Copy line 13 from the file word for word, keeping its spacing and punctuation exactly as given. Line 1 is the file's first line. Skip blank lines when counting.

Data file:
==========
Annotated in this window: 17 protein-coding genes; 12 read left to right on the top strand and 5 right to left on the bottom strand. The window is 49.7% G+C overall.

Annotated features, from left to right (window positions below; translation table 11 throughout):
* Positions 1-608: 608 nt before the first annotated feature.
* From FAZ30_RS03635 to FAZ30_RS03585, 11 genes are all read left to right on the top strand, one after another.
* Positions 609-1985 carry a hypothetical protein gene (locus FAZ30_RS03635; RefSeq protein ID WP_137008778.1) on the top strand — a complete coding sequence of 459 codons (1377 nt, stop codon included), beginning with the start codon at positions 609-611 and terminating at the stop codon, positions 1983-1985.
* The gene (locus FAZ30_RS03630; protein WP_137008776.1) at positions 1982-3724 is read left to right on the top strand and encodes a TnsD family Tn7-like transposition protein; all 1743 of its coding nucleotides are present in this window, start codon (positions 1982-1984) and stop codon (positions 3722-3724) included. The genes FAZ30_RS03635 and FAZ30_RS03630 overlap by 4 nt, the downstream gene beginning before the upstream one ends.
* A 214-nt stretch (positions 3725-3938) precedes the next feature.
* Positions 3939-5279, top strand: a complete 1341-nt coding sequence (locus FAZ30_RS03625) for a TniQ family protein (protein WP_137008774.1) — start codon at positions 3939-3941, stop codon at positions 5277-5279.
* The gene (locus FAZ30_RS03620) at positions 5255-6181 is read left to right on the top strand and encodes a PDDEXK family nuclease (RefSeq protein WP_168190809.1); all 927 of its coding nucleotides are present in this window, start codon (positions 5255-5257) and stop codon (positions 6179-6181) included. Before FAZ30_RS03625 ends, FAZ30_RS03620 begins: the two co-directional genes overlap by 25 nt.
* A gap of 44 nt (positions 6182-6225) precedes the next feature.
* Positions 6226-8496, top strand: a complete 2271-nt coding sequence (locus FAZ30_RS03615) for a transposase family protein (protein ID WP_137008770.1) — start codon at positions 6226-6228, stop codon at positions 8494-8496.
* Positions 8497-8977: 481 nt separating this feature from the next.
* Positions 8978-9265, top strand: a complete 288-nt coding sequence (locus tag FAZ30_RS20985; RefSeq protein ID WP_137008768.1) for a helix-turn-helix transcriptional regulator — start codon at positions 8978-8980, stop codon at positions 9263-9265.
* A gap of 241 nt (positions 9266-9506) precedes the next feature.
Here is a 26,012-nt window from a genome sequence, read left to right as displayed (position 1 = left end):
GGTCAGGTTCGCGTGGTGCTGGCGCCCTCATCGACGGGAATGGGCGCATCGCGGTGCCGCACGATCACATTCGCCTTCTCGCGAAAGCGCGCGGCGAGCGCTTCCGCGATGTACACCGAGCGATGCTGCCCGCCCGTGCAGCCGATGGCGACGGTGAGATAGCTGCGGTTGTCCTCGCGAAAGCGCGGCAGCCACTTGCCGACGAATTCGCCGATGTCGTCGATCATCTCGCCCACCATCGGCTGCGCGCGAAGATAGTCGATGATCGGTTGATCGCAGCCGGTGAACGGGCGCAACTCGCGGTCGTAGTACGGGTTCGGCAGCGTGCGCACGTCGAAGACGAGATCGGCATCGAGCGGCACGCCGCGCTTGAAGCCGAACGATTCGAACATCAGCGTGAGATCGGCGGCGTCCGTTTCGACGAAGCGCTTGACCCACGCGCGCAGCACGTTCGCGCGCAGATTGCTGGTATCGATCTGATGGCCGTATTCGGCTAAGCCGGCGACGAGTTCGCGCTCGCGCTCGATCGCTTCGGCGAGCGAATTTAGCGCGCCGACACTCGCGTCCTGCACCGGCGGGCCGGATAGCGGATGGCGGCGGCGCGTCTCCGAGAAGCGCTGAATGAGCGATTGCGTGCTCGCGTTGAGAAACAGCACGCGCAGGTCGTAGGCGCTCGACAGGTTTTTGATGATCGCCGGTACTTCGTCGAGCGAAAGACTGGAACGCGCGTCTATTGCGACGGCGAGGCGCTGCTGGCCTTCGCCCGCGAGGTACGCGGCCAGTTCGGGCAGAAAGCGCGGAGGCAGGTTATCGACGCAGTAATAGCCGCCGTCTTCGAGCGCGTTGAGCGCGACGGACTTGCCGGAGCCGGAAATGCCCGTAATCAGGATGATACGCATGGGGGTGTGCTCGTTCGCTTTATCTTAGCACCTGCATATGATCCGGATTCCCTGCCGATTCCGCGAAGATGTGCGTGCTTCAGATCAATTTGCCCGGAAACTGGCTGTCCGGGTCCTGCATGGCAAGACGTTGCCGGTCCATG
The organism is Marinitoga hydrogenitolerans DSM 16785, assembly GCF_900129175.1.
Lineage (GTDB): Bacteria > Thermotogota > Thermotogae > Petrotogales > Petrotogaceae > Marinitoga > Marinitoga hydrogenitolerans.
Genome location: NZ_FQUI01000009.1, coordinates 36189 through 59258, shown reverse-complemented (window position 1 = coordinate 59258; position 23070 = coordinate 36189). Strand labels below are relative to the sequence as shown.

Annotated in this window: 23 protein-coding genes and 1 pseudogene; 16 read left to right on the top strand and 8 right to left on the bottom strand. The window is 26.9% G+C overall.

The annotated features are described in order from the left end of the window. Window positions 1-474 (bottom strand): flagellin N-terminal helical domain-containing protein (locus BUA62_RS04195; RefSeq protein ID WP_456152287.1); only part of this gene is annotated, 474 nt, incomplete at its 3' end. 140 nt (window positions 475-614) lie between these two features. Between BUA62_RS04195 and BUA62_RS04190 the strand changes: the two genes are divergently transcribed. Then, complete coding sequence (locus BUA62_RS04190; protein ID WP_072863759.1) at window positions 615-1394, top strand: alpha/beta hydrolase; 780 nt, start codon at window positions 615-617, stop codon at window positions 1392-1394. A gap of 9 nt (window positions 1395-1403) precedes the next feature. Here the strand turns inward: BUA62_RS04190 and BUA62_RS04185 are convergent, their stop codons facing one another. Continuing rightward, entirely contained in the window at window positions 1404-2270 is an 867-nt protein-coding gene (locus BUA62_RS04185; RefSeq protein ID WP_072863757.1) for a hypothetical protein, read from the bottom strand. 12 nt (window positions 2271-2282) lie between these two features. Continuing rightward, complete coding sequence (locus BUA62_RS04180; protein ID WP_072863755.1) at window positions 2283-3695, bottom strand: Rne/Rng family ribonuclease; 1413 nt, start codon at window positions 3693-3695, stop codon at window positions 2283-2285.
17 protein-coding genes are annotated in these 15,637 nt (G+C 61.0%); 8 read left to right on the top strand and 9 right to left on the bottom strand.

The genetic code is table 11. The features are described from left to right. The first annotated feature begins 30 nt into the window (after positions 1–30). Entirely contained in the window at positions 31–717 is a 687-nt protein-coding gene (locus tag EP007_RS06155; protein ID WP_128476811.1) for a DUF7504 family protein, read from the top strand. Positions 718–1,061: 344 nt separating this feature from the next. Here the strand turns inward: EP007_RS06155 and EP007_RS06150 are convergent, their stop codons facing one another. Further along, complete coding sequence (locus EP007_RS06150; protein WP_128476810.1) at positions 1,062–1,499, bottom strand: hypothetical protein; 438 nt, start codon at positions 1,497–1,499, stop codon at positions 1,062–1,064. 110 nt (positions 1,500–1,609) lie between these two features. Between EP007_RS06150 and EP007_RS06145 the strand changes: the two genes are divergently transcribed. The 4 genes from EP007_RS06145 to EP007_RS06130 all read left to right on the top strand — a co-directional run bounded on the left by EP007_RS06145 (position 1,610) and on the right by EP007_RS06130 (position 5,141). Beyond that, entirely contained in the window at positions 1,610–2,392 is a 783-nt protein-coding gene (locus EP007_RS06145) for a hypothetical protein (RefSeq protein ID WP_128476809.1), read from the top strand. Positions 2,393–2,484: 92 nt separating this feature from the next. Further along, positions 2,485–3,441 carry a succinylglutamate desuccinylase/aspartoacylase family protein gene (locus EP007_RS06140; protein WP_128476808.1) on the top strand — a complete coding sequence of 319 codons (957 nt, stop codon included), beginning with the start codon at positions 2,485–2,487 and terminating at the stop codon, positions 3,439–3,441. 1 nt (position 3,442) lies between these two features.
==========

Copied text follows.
* Positions 8978-9265, top strand: a complete 288-nt coding sequence (locus tag FAZ30_RS20985; RefSeq protein ID WP_137008768.1) for a helix-turn-helix transcriptional regulator — start codon at positions 8978-8980, stop codon at positions 9263-9265.